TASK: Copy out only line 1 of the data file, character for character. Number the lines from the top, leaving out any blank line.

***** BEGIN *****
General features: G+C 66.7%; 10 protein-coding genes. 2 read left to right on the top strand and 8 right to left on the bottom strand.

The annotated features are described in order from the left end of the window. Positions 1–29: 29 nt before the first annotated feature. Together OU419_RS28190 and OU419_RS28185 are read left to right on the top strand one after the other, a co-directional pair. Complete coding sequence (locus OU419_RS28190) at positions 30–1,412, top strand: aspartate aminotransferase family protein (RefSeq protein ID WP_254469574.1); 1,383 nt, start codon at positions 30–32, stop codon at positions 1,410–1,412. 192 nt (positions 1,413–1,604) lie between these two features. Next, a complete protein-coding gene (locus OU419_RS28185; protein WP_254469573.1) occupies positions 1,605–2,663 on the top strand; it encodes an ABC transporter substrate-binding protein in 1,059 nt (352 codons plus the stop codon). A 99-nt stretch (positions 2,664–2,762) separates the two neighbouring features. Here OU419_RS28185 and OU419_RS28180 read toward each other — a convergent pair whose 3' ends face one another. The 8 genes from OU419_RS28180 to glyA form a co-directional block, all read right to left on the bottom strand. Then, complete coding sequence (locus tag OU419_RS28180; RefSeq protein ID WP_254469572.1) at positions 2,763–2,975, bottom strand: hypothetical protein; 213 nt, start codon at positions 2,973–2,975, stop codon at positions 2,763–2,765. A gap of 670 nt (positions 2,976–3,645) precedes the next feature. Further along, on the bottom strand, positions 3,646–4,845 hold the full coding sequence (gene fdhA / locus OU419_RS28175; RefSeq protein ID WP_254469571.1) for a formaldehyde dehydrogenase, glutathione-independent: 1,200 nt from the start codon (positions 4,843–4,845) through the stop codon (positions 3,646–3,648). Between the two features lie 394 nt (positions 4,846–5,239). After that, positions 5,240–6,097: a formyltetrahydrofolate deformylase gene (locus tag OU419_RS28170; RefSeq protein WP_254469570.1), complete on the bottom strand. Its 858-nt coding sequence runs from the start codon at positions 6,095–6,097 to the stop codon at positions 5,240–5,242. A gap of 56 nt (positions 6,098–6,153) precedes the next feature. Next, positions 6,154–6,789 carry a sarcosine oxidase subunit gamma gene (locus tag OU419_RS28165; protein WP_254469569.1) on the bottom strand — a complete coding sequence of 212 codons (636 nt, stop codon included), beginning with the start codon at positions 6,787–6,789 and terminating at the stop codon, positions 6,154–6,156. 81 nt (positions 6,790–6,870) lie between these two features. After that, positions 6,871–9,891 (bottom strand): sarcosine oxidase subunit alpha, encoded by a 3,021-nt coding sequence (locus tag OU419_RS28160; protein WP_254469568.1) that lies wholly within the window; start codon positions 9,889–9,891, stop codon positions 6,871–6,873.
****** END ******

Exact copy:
General features: G+C 66.7%; 10 protein-coding genes. 2 read left to right on the top strand and 8 right to left on the bottom strand.